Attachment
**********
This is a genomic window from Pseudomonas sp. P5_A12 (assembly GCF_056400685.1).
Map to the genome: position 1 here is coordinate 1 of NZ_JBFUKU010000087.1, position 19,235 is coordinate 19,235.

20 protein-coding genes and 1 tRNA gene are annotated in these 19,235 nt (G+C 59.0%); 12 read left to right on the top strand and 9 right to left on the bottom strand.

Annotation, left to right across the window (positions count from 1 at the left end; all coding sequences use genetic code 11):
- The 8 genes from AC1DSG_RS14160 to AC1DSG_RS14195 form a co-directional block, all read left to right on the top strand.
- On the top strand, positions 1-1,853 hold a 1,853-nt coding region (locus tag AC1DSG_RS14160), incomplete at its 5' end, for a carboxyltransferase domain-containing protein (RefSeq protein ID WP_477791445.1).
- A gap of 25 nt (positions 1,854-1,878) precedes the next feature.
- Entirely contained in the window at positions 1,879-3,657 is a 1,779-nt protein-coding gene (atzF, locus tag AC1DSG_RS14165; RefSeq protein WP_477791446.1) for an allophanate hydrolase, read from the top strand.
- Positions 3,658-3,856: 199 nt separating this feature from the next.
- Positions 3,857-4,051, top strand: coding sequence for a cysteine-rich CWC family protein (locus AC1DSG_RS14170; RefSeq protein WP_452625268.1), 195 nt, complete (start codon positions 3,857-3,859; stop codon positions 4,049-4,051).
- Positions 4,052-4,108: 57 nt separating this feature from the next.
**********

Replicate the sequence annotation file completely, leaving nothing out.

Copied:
This is a genomic window from Pseudomonas sp. P5_A12 (assembly GCF_056400685.1).
Map to the genome: position 1 here is coordinate 1 of NZ_JBFUKU010000087.1, position 19,235 is coordinate 19,235.

20 protein-coding genes and 1 tRNA gene are annotated in these 19,235 nt (G+C 59.0%); 12 read left to right on the top strand and 9 right to left on the bottom strand.

Annotation, left to right across the window (positions count from 1 at the left end; all coding sequences use genetic code 11):
- The 8 genes from AC1DSG_RS14160 to AC1DSG_RS14195 form a co-directional block, all read left to right on the top strand.
- On the top strand, positions 1-1,853 hold a 1,853-nt coding region (locus tag AC1DSG_RS14160), incomplete at its 5' end, for a carboxyltransferase domain-containing protein (RefSeq protein ID WP_477791445.1).
- A gap of 25 nt (positions 1,854-1,878) precedes the next feature.
- Entirely contained in the window at positions 1,879-3,657 is a 1,779-nt protein-coding gene (atzF, locus tag AC1DSG_RS14165; RefSeq protein WP_477791446.1) for an allophanate hydrolase, read from the top strand.
- Positions 3,658-3,856: 199 nt separating this feature from the next.
- Positions 3,857-4,051, top strand: coding sequence for a cysteine-rich CWC family protein (locus AC1DSG_RS14170; RefSeq protein WP_452625268.1), 195 nt, complete (start codon positions 3,857-3,859; stop codon positions 4,049-4,051).
- Positions 4,052-4,108: 57 nt separating this feature from the next.